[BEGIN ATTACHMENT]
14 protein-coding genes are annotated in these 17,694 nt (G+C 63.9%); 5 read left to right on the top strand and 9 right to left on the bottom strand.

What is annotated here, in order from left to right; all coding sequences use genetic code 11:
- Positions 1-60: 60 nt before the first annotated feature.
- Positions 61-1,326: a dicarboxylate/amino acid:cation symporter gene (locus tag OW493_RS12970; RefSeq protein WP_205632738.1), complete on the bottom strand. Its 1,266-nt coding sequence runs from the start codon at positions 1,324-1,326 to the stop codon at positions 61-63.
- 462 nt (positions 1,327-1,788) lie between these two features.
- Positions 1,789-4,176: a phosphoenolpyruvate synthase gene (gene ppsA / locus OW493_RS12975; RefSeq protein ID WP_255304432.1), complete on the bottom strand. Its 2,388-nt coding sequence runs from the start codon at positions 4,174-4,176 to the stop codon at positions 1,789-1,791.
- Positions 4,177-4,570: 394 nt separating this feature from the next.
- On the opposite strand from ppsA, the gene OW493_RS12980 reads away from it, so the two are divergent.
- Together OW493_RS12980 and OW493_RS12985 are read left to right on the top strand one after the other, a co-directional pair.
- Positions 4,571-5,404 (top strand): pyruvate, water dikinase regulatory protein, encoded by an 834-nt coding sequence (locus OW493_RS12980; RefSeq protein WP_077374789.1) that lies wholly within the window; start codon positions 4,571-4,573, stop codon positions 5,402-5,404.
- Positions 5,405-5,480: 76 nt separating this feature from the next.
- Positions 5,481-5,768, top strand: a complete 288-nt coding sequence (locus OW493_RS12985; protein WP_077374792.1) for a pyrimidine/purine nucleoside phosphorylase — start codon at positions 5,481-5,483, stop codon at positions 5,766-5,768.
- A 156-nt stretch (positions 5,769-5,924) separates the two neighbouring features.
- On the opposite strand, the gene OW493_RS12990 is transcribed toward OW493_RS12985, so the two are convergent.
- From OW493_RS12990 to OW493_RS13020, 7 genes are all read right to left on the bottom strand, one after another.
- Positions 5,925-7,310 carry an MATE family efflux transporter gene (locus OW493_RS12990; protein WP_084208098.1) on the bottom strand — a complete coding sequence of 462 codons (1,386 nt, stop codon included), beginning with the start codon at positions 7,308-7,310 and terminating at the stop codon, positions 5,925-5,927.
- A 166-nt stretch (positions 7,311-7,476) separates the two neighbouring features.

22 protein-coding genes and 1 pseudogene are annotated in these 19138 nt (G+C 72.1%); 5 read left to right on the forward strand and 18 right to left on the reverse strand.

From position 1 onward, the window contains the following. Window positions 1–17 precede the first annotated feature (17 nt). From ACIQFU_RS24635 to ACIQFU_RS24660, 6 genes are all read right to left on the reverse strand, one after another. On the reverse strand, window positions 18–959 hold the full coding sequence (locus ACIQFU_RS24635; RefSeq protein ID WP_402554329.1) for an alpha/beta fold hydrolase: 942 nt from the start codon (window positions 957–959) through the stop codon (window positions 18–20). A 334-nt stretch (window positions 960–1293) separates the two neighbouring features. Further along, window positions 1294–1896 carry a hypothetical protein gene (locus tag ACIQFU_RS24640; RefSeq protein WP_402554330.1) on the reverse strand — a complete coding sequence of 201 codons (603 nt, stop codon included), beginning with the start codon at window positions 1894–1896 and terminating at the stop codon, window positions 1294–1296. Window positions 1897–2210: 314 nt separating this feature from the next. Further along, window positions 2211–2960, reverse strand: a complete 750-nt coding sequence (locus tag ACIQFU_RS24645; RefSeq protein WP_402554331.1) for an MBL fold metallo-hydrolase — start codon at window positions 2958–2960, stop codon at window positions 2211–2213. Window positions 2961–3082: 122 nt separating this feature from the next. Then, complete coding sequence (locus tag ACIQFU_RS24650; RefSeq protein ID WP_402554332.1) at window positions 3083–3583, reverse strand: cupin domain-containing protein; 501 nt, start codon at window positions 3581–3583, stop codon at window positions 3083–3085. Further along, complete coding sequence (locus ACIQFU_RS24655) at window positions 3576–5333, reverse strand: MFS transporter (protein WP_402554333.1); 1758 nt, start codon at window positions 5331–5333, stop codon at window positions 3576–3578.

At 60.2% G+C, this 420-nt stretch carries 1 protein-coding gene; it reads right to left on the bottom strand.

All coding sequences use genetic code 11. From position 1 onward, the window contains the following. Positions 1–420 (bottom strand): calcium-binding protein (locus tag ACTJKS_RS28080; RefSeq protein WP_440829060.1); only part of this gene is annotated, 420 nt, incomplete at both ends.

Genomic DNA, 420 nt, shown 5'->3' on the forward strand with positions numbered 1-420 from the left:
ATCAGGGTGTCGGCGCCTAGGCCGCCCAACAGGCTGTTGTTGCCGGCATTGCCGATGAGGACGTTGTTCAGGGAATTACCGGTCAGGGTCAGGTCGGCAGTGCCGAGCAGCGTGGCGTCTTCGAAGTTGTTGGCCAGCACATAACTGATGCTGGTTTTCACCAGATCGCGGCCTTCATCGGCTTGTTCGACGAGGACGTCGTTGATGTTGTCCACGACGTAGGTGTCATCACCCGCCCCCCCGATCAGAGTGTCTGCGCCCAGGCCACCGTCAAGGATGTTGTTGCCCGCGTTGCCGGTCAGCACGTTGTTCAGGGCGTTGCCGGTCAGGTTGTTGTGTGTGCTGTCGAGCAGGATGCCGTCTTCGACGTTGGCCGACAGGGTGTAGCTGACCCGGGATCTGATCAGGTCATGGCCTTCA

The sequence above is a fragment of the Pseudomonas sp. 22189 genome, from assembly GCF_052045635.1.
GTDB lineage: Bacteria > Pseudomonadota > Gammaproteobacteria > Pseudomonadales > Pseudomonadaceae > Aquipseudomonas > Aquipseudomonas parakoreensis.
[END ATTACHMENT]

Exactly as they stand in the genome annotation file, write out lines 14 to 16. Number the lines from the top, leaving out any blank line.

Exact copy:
- On the opposite strand, the gene OW493_RS12990 is transcribed toward OW493_RS12985, so the two are convergent.
- From OW493_RS12990 to OW493_RS13020, 7 genes are all read right to left on the bottom strand, one after another.
- Positions 5,925-7,310 carry an MATE family efflux transporter gene (locus OW493_RS12990; protein WP_084208098.1) on the bottom strand — a complete coding sequence of 462 codons (1,386 nt, stop codon included), beginning with the start codon at positions 7,308-7,310 and terminating at the stop codon, positions 5,925-5,927.